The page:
Number one for English language teachers

Top Trumps London (Young learners)

London is one of the world’s most vibrant cities. Teach your young learners all about it with these fun card games and lesson plans by Colm Boyd, designed to build both speaking and vocabulary skills.

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Inside Top Trumps London

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    Top Trumps London: Playing cards

    Level: Elementary, Pre-intermediate, Intermediate, Upper intermediate, Advanced Type: Game, General lesson plan Staff RoomPrint material

    A full set of 30 Top Trumps London cards in our exclusive cut-out-and-keep format. Suitable for elementary to advanced level students, this game offers great ideas for vocabulary, speaking and pronunciation lessons.

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    Top Trumps London: How to play

    Author: Colm Boyd Level: Elementary, Pre-intermediate, Intermediate, Upper intermediate, Advanced Type: Game, General lesson plan Staff RoomPrint material

    Teach your students how to play the game in class with this handy guide to Top Trumps London.

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    Top Trumps London: Young Learners intermediate

    Author: Colm Boyd Level: Intermediate Type: Game, General lesson plan Staff RoomPrint material

    In this young learners lesson, students do a wordsearch, learn vocabulary related to describing buildings and play a city planning game.

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    Top Trumps London: Young Learners advanced

    Author: Colm Boyd Level: Advanced Type: Game, General lesson plan Staff RoomPrint material

    In this young learners lesson, students study the layout of the London tube, learn vocabulary related to describing buildings and play a city budget game.

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Readers' comments (2)

  • Hi there,

    Thanks very much for leaving your experience of playing with the Top Trumps cards. Yes, it's true that sometimes you can get a bit stuck if you can't seem to get rid of a particular card. I think it would make a difference if the winner starts each round as it should mix things up a bit but you're right, you can find yourself in a situation where no one seems to be able to win. Your suggestion of saying the winner is the person with the most cards makes sense to me. You could use a timer next time so that the winner is either the person who wins all the cards or the person left with most cards at the end of the time limit.

    I'd also suggest trying some of the lessons that use the cards in a different way i.e not just the original game.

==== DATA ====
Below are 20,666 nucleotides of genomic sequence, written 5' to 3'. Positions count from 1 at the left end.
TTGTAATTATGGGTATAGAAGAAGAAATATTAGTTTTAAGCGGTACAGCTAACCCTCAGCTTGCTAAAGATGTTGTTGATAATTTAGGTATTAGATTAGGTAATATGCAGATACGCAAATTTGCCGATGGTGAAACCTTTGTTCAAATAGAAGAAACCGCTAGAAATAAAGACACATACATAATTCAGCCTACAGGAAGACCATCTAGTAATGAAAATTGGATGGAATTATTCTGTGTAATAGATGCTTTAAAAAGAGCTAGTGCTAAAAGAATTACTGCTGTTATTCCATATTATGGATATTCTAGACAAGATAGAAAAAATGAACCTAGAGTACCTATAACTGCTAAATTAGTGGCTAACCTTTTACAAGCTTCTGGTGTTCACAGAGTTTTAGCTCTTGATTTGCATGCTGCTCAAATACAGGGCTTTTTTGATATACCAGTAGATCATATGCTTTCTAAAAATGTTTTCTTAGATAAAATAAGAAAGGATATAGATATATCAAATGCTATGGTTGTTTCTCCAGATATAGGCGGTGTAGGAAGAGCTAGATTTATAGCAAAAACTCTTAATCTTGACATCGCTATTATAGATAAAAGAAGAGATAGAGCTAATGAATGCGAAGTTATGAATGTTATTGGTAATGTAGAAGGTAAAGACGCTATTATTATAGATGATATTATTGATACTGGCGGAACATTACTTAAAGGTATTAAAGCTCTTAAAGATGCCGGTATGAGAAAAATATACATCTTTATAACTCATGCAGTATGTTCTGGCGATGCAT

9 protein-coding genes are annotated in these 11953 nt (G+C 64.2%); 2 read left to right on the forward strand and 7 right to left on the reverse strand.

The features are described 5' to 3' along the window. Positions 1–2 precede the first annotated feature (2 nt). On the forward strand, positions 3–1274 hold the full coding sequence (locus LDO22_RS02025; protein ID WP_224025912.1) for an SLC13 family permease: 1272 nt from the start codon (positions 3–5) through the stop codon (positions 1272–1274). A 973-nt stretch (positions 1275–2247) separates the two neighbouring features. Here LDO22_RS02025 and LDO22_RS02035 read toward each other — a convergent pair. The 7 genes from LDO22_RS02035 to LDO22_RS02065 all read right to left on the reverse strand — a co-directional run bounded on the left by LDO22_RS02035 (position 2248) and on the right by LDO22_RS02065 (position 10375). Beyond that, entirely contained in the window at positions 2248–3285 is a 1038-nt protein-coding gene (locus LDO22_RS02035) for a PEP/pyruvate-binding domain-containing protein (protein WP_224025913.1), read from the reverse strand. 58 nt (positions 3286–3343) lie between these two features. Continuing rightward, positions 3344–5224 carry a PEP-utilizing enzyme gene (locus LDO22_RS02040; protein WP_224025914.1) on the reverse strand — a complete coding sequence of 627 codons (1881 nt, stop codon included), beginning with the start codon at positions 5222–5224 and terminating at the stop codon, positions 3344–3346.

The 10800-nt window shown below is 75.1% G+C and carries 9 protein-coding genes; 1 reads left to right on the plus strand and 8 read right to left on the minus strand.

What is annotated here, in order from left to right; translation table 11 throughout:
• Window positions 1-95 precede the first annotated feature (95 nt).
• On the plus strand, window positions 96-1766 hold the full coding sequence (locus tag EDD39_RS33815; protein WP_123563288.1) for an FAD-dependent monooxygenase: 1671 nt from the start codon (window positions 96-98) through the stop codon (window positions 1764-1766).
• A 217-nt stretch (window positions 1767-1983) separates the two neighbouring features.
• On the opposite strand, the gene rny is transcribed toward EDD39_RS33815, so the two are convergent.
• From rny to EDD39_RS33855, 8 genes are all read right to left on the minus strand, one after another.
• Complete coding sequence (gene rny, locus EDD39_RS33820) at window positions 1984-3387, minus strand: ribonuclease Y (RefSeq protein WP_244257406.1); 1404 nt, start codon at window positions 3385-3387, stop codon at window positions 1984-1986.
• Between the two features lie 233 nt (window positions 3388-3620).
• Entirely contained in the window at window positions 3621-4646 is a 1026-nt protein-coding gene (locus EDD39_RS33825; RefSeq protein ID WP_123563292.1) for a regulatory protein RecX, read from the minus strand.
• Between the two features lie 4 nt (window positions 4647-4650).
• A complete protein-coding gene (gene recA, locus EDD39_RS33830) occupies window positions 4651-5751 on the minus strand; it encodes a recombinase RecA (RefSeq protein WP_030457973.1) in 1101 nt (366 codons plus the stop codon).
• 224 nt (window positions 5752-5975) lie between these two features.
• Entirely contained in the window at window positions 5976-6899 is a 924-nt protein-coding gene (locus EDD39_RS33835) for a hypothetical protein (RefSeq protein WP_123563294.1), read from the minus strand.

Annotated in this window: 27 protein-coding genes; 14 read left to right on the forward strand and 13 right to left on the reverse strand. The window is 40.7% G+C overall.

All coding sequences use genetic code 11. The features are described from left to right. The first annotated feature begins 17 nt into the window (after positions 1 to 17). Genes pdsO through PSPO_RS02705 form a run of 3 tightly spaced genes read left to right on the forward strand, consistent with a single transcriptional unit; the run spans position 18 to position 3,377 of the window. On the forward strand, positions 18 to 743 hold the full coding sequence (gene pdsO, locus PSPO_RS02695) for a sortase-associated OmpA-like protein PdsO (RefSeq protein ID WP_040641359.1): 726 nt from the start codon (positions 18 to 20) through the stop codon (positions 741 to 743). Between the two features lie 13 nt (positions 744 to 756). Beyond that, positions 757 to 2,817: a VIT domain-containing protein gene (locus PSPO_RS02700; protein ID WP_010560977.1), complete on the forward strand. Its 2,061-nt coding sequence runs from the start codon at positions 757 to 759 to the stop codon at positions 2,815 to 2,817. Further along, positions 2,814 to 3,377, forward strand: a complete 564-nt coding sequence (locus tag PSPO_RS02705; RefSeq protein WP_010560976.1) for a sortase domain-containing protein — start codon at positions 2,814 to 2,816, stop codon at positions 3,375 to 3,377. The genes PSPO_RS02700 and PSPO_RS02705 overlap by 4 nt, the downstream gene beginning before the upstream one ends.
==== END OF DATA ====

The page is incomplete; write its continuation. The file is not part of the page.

I hope that helps and I hope it works out better for you the next time round :-)

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  • I decided to give this activity a go as I needed some kind of game to break the routine, and also because we had previously discussed sights around London in class.
    I tried to do the 'easy version' (without added grammar). I'm saddened to report that students didn't seem to be motivated. They seemed discouraged by the fact that they kept getting the same cards over and over.
    There was this student, for example, who kept playing the same card, using the same category. It was Wembly Stadium, year established 2007. It became kind of annoying because that card never changed hands, and the student wouldn't change categories.
    Even though I read the instructions before playing, I completely overlooked the one that says the winner of each round should start the next one. I'm not sure if this would have made a big difference, but my students didn't seem to make any headway towards winning. Eventually, we just had to call it quits and decide the winner was the person with the most cards.

    I'm sorry for the long rant, but I had been kind of excited to use this activity, hoping that students would be engaged. I still believe this game is interesting, and it is visually very attractive. I plan on using it again with a different class. Next time we'll try modifying comparatives and superlatives, and I'll make sure the winner of each round starts the next one (hopefully, this will make someone actually win).

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